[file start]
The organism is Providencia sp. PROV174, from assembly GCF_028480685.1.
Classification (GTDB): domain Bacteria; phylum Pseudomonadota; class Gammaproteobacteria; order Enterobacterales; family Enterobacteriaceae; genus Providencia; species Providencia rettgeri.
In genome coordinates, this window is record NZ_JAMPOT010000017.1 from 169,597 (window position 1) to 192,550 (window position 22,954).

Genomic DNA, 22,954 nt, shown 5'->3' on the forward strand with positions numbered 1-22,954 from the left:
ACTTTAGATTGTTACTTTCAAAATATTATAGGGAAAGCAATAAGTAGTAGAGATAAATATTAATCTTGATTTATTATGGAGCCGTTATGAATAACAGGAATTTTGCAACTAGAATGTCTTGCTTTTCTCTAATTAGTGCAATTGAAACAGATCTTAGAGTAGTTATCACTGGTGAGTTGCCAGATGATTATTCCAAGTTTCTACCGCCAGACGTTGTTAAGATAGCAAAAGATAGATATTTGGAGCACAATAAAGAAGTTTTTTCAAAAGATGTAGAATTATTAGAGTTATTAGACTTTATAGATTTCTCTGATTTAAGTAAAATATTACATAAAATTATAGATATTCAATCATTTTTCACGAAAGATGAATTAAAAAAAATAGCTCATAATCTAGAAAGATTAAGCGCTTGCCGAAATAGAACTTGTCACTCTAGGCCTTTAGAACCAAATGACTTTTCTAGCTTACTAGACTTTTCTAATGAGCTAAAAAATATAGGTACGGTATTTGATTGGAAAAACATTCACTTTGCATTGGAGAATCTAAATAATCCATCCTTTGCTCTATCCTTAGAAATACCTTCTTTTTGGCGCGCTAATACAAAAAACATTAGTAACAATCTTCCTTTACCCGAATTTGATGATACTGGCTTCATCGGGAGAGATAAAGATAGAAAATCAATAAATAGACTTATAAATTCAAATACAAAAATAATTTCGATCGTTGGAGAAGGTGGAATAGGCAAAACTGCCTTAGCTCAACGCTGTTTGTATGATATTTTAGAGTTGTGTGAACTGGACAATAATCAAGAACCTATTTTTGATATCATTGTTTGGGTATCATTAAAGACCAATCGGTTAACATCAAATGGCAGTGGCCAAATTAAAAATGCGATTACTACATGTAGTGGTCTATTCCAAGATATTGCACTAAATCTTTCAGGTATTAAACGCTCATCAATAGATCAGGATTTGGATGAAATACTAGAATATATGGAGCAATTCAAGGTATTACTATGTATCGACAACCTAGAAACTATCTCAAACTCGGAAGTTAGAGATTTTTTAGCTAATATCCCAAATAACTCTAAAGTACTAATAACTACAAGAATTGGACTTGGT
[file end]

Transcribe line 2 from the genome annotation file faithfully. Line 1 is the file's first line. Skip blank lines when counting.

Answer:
Classification (GTDB): domain Bacteria; phylum Pseudomonadota; class Gammaproteobacteria; order Enterobacterales; family Enterobacteriaceae; genus Providencia; species Providencia rettgeri.